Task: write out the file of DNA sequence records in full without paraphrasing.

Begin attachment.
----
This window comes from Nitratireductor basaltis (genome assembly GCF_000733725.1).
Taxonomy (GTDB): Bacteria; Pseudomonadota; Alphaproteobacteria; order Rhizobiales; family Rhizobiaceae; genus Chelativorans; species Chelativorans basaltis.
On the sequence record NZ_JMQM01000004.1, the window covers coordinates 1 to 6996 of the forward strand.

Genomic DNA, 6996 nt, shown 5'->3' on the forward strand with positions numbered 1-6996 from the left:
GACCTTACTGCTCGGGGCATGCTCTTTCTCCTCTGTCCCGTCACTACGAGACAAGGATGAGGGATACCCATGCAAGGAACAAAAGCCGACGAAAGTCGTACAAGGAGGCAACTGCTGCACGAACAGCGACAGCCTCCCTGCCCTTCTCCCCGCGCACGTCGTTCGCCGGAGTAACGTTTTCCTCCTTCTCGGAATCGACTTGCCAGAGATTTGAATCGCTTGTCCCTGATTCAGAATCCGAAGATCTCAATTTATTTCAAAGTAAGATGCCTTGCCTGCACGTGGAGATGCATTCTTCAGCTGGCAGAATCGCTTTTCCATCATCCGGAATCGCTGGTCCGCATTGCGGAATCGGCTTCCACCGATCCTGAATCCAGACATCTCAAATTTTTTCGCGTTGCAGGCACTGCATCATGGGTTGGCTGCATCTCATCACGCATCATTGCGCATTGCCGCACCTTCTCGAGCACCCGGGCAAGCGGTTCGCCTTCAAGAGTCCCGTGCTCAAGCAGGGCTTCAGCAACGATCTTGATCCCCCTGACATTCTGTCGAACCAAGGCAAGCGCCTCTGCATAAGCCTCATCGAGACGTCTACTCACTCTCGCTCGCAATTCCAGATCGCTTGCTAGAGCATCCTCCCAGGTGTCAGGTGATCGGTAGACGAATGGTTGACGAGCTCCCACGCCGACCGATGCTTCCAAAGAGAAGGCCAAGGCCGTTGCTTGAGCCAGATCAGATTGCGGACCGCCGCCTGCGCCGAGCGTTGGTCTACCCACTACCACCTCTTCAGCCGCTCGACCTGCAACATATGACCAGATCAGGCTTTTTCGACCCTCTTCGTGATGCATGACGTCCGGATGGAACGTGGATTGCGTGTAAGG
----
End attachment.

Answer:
This window comes from Nitratireductor basaltis (genome assembly GCF_000733725.1).
Taxonomy (GTDB): Bacteria; Pseudomonadota; Alphaproteobacteria; order Rhizobiales; family Rhizobiaceae; genus Chelativorans; species Chelativorans basaltis.
On the sequence record NZ_JMQM01000004.1, the window covers coordinates 1 to 6996 of the forward strand.

Genomic DNA, 6996 nt, shown 5'->3' on the forward strand with positions numbered 1-6996 from the left:
GACCTTACTGCTCGGGGCATGCTCTTTCTCCTCTGTCCCGTCACTACGAGACAAGGATGAGGGATACCCATGCAAGGAACAAAAGCCGACGAAAGTCGTACAAGGAGGCAACTGCTGCACGAACAGCGACAGCCTCCCTGCCCTTCTCCCCGCGCACGTCGTTCGCCGGAGTAACGTTTTCCTCCTTCTCGGAATCGACTTGCCAGAGATTTGAATCGCTTGTCCCTGATTCAGAATCCGAAGATCTCAATTTATTTCAAAGTAAGATGCCTTGCCTGCACGTGGAGATGCATTCTTCAGCTGGCAGAATCGCTTTTCCATCATCCGGAATCGCTGGTCCGCATTGCGGAATCGGCTTCCACCGATCCTGAATCCAGACATCTCAAATTTTTTCGCGTTGCAGGCACTGCATCATGGGTTGGCTGCATCTCATCACGCATCATTGCGCATTGCCGCACCTTCTCGAGCACCCGGGCAAGCGGTTCGCCTTCAAGAGTCCCGTGCTCAAGCAGGGCTTCAGCAACGATCTTGATCCCCCTGACATTCTGTCGAACCAAGGCAAGCGCCTCTGCATAAGCCTCATCGAGACGTCTACTCACTCTCGCTCGCAATTCCAGATCGCTTGCTAGAGCATCCTCCCAGGTGTCAGGTGATCGGTAGACGAATGGTTGACGAGCTCCCACGCCGACCGATGCTTCCAAAGAGAAGGCCAAGGCCGTTGCTTGAGCCAGATCAGATTGCGGACCGCCGCCTGCGCCGAGCGTTGGTCTACCCACTACCACCTCTTCAGCCGCTCGACCTGCAACATATGACCAGATCAGGCTTTTTCGACCCTCTTCGTGATGCATGACGTCCGGATGGAACGTGGATTGCGTGTAAGG